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Cut parks and rec, not police protection



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August 17, 2011 - Dear Editor,

(In response to: 'More taxes or less police?' The Citizen, Aug. 6, page 1)

"More taxes or less police?" As if those are the only two choices! "They're at it again," I scowled in disgust. It seems that every time a municipality gets into budget trouble, which is alarmingly often, they put more effort into finding ways to raise our taxes rather than to eliminate nonessential services.

After reading the article I decided I had enough and I wanted to see if there was some more insight available before I went to the budget workshop on Monday. So I decided to speak to the author of the article. I had the wonderful opportunity to speak to the author and I would like to take this opportunity to give a shout-out to Susan Bromley. I was interested to know where the authority to raise the millage came from, about the impacts of police staffing below the FBI standard and the survey results quoted in the article. Susan was very helpful in providing the understanding I needed.

Well Monday evening arrives and I headed out, with my daughter, to the board meeting. After sitting through about an hour and a half of business unrelated to the workshop, the board moved to the group of tables in front of the council seating. Then I fell down the rabbit hole. The bulk of the discussion seemed to focus on whether they should raise the millage to the full amount or not. What was most frustrating was the time spent by Treasurer Tyrone Beltramo and Supervisor Kathy Thurman going in circles and always coming back to the conclusion that the money is just not there for even a Band-Aid application to the budget. My hat is off to Terry for sticking to his assertions and being the only one who suggested more cuts to non-essential services such as parks and rec. Then someone made the comment about not wanting to cut parks because they are a "parks and rec" person, or something to that effect, and then someone else stated that they do not want to cut any more of the senior center, and so on and so forth. I just cannot fathom how anyone can think that reducing police protection is justifiable in lieu of more cuts to parks and rec, considering it is one of three park systems in Brandon Twp. Don't forget that we have county and state parks as well, primarily being funded by tax dollars. Just a reminder for the board, Merriam-Webster defines non-essential as "not essential." It would seem to be pretty self-explanatory. In my opinion, non-essential in public service is defined as anything not in the best interest of the township as a whole. Police and fire protection would not fall under non-essential! The only thing new that I learned at the board meeting is that my daughter, for a 6-year-old, can behave herself for two-and-a-half hours in a budget meeting. Her Daddy was impressed..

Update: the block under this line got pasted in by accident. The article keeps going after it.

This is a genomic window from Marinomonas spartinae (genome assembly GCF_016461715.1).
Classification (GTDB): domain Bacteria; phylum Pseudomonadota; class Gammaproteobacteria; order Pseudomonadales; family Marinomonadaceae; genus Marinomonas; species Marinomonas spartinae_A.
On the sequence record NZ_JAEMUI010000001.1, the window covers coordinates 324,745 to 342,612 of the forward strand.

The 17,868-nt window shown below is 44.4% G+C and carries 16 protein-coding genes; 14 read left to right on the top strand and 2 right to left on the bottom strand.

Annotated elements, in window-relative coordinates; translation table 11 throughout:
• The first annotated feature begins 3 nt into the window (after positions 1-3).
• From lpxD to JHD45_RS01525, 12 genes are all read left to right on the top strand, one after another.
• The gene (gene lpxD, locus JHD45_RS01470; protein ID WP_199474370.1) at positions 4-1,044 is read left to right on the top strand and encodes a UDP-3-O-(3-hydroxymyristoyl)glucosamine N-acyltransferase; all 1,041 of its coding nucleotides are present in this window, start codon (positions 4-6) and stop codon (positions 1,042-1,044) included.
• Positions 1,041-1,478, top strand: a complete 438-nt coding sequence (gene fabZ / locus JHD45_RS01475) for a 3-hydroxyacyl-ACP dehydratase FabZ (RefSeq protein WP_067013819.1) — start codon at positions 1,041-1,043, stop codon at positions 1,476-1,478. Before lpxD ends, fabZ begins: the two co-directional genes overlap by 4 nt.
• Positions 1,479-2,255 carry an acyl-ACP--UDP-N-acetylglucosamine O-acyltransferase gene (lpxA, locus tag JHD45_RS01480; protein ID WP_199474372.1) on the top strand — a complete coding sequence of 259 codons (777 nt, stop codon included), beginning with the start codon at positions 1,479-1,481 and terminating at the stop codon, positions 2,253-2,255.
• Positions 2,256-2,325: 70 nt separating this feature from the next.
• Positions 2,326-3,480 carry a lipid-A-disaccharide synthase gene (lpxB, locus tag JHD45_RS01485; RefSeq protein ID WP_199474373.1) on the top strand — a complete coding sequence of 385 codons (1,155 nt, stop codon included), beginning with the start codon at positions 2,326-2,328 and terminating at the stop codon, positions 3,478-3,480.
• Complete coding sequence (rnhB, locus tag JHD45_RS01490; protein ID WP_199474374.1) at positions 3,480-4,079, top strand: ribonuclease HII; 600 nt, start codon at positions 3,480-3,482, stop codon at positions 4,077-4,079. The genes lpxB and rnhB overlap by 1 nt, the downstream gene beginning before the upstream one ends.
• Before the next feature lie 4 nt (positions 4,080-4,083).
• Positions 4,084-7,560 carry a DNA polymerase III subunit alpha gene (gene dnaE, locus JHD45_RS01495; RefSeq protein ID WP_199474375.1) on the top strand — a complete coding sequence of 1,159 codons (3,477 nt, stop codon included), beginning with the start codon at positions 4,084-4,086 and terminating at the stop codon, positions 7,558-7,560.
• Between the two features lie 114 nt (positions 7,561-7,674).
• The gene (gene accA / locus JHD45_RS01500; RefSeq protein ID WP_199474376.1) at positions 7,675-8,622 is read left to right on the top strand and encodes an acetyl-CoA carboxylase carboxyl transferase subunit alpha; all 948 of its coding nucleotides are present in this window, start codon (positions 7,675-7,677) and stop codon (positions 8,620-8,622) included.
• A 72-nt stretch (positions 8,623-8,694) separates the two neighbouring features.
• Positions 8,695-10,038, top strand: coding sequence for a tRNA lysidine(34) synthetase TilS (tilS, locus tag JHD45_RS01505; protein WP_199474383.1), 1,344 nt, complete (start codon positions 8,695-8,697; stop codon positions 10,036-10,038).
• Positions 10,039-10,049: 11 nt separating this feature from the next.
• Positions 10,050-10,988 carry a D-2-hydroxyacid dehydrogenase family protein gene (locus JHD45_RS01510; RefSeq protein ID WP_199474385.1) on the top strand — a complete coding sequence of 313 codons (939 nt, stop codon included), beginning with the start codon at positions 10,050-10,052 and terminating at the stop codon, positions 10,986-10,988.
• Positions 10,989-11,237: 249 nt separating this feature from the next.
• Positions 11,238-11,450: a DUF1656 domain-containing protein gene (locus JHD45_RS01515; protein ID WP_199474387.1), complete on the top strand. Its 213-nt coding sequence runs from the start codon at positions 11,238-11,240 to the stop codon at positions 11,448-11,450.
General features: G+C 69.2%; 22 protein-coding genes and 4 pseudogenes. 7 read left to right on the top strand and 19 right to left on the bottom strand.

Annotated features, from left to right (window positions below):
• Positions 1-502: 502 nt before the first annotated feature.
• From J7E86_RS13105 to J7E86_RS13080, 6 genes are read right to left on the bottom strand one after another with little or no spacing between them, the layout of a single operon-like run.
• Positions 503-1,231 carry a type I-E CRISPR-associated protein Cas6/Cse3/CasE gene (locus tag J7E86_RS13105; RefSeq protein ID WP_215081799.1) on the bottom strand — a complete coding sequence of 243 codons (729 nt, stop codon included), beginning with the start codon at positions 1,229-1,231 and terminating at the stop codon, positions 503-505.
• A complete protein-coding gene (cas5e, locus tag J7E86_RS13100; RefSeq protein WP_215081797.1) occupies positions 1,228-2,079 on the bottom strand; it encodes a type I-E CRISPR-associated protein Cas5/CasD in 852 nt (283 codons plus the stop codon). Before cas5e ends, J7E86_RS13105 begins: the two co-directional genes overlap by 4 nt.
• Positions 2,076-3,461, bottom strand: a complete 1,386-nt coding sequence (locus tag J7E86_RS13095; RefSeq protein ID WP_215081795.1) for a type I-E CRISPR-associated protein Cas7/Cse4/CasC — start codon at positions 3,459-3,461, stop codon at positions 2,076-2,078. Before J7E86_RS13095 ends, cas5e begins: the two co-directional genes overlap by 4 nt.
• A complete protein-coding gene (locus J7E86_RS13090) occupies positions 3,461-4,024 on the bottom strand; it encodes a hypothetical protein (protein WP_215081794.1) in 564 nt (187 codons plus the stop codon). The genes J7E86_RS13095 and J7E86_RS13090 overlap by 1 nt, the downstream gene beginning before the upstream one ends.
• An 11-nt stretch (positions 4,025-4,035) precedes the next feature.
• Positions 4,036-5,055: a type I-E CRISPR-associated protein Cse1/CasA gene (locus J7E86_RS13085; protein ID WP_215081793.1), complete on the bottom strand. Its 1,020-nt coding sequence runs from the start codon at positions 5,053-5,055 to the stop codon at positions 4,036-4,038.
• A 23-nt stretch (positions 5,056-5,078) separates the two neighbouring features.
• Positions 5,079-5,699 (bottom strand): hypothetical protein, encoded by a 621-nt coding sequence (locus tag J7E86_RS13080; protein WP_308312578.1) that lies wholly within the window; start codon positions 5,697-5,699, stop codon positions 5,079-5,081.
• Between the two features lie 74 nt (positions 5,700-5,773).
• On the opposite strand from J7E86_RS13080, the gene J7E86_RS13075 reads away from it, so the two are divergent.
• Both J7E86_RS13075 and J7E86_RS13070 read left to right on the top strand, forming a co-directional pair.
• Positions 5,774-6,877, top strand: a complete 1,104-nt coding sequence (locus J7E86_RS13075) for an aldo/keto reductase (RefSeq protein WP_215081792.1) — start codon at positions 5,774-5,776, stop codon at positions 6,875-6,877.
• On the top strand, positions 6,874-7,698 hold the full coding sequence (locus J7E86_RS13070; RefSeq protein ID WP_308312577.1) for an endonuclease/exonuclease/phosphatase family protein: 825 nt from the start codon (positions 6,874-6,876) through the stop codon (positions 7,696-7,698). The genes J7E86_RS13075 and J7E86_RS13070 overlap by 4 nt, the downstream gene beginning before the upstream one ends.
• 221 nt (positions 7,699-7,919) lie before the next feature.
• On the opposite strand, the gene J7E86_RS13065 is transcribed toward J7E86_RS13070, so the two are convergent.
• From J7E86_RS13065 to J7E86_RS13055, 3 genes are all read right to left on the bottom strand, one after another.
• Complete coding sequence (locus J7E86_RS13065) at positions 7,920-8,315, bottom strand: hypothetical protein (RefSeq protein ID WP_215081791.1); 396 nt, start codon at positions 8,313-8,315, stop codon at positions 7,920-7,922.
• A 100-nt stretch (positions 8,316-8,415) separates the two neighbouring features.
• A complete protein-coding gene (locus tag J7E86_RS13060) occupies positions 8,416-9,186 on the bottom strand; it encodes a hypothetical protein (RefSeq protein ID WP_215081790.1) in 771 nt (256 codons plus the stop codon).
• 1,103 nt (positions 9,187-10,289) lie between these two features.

David Albrecht

Ortonville

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